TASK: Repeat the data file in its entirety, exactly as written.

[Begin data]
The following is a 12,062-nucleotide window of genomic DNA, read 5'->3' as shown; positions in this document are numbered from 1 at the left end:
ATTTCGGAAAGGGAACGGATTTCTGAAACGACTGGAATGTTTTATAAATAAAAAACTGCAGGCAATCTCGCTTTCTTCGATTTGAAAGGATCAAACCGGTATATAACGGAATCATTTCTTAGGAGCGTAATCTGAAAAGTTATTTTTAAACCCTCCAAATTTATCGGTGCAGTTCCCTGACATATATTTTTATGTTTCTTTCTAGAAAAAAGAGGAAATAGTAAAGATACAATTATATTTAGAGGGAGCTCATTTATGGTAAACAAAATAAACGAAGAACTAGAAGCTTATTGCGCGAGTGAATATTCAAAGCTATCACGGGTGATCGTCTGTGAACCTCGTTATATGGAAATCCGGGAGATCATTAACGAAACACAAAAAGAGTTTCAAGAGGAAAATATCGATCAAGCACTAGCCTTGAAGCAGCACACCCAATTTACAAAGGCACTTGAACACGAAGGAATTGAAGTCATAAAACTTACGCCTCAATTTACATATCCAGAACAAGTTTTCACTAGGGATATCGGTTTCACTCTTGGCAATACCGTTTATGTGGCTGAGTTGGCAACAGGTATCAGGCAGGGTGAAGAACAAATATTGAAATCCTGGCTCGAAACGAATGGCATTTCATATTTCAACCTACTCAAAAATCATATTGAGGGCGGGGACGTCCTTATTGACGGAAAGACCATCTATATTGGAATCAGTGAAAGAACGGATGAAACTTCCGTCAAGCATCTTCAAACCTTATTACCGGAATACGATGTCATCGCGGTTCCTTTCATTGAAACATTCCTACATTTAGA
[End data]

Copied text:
The following is a 12,062-nucleotide window of genomic DNA, read 5'->3' as shown; positions in this document are numbered from 1 at the left end:
ATTTCGGAAAGGGAACGGATTTCTGAAACGACTGGAATGTTTTATAAATAAAAAACTGCAGGCAATCTCGCTTTCTTCGATTTGAAAGGATCAAACCGGTATATAACGGAATCATTTCTTAGGAGCGTAATCTGAAAAGTTATTTTTAAACCCTCCAAATTTATCGGTGCAGTTCCCTGACATATATTTTTATGTTTCTTTCTAGAAAAAAGAGGAAATAGTAAAGATACAATTATATTTAGAGGGAGCTCATTTATGGTAAACAAAATAAACGAAGAACTAGAAGCTTATTGCGCGAGTGAATATTCAAAGCTATCACGGGTGATCGTCTGTGAACCTCGTTATATGGAAATCCGGGAGATCATTAACGAAACACAAAAAGAGTTTCAAGAGGAAAATATCGATCAAGCACTAGCCTTGAAGCAGCACACCCAATTTACAAAGGCACTTGAACACGAAGGAATTGAAGTCATAAAACTTACGCCTCAATTTACATATCCAGAACAAGTTTTCACTAGGGATATCGGTTTCACTCTTGGCAATACCGTTTATGTGGCTGAGTTGGCAACAGGTATCAGGCAGGGTGAAGAACAAATATTGAAATCCTGGCTCGAAACGAATGGCATTTCATATTTCAACCTACTCAAAAATCATATTGAGGGCGGGGACGTCCTTATTGACGGAAAGACCATCTATATTGGAATCAGTGAAAGAACGGATGAAACTTCCGTCAAGCATCTTCAAACCTTATTACCGGAATACGATGTCATCGCGGTTCCTTTCATTGAAACATTCCTACATTTAGA